Intel has gingerly dipped a toe into the face-based authentication market with the launch of its RealSense ID product.
Aimed primarily at corporate customers and those dabbling in embedded systems, RealSense ID will allow individuals to prove their identity based purely on their facial features. The inaugural hardware is available in two variants: a module which can be embedded into larger projects, and a complete peripheral unit that's ready to use out of the box.
In terms of security, Chipzilla has made some bold claims, stating RealSense ID has a one-in-one-million false acceptance rate and can withstand the usual attempts to circumvent face-based authentication tools, like masks and photographs, with – according to its RealSense webpage – a spoof acceptance rate of less than 0.1 per cent. However, Intel's own datasheet [PDF] for the product puts the acceptance rate at less than 1 per cent. We've asked Intel for clarification.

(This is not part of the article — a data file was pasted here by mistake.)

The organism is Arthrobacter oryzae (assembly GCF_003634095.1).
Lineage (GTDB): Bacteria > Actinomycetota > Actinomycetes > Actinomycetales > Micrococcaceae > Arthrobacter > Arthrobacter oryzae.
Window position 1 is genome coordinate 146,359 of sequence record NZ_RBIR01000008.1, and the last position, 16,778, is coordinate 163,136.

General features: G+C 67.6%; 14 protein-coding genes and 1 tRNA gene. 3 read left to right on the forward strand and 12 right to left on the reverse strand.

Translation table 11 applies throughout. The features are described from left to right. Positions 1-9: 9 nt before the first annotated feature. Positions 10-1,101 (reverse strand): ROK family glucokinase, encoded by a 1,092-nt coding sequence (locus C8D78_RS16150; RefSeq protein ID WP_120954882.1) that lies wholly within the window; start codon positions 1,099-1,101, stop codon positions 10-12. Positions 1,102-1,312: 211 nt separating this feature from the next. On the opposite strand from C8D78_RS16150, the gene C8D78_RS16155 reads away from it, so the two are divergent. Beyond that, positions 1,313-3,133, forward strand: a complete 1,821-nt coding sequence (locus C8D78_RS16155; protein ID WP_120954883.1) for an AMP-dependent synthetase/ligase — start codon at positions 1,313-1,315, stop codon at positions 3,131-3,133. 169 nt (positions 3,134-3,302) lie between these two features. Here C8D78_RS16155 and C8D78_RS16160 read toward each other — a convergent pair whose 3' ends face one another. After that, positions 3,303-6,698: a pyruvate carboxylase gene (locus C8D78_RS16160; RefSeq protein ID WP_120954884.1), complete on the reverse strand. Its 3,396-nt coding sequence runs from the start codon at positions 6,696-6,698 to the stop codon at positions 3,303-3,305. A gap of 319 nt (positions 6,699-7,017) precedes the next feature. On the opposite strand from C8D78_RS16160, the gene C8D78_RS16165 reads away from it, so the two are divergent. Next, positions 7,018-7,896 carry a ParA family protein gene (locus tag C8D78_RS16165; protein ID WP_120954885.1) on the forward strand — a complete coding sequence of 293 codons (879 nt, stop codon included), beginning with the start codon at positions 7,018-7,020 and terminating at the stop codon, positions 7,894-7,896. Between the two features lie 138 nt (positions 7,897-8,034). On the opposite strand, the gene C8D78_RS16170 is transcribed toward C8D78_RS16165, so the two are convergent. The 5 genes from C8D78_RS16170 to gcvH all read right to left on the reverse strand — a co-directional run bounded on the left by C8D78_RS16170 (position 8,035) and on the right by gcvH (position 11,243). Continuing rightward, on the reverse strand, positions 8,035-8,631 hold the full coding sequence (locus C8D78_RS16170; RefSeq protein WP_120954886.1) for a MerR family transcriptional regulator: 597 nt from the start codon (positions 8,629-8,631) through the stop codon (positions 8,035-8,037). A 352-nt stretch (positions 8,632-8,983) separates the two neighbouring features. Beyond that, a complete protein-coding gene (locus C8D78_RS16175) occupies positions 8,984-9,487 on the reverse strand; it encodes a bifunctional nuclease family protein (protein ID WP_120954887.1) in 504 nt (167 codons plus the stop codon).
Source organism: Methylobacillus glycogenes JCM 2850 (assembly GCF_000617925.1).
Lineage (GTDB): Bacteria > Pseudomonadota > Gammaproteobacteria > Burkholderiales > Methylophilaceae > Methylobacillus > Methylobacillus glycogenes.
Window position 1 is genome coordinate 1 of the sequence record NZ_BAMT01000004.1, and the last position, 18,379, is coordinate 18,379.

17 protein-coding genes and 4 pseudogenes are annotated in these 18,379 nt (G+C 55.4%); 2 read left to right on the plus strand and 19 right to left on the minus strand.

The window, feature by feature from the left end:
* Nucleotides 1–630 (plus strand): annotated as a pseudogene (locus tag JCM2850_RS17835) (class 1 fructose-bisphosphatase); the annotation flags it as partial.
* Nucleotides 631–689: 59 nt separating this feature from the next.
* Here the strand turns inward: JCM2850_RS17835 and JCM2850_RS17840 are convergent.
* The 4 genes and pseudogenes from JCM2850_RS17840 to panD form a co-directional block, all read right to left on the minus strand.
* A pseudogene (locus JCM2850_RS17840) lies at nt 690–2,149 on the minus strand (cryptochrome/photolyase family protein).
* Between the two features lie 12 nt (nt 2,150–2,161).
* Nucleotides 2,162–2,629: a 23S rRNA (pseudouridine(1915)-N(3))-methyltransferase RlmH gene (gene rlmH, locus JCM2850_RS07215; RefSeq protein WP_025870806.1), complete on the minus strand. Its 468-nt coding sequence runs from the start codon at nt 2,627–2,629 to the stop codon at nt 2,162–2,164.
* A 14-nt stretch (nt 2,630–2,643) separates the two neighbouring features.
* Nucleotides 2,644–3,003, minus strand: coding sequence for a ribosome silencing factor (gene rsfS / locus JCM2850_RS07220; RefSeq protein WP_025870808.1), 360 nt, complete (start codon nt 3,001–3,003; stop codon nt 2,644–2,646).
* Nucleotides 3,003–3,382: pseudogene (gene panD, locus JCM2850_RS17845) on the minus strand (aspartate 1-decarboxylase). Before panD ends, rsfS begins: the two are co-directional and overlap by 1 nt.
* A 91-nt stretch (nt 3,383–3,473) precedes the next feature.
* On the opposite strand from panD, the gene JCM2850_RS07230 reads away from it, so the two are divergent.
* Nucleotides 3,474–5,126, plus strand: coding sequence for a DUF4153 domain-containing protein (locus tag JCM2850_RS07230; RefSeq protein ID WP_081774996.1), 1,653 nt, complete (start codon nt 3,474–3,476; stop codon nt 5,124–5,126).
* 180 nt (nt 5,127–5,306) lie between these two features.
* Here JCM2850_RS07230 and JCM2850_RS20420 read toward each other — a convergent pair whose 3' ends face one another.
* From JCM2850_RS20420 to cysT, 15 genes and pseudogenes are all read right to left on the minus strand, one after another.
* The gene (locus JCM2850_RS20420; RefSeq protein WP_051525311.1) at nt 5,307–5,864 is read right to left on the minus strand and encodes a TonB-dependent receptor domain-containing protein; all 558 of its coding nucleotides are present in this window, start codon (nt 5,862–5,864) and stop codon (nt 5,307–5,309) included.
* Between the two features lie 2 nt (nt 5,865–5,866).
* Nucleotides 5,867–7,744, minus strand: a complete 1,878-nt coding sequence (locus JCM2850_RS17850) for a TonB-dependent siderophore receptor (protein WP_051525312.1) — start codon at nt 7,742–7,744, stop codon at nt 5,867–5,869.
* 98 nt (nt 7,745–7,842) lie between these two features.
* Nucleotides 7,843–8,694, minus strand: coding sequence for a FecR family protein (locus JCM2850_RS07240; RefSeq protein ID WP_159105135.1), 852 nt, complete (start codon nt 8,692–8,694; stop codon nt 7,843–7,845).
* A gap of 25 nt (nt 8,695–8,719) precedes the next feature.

Face ID has been slated for its lack of compatibility with face masks in the wake of the COVID pandemic.
In terms of implementation, RealSense is similar to the approach taken by Apple with FaceID, which sees the heavy computational legwork performed on-device with dedicated hardware. A dedicated SoC running an unspecified closed real-time operating system (RTOS) runs a proprietary Intel-made neural network, while user data is stored in a secure element not too dissimilar to the Secure Enclave found on most modern iOS and Mac devices.
In terms of optics, the kit uses two semi-aligned camer ..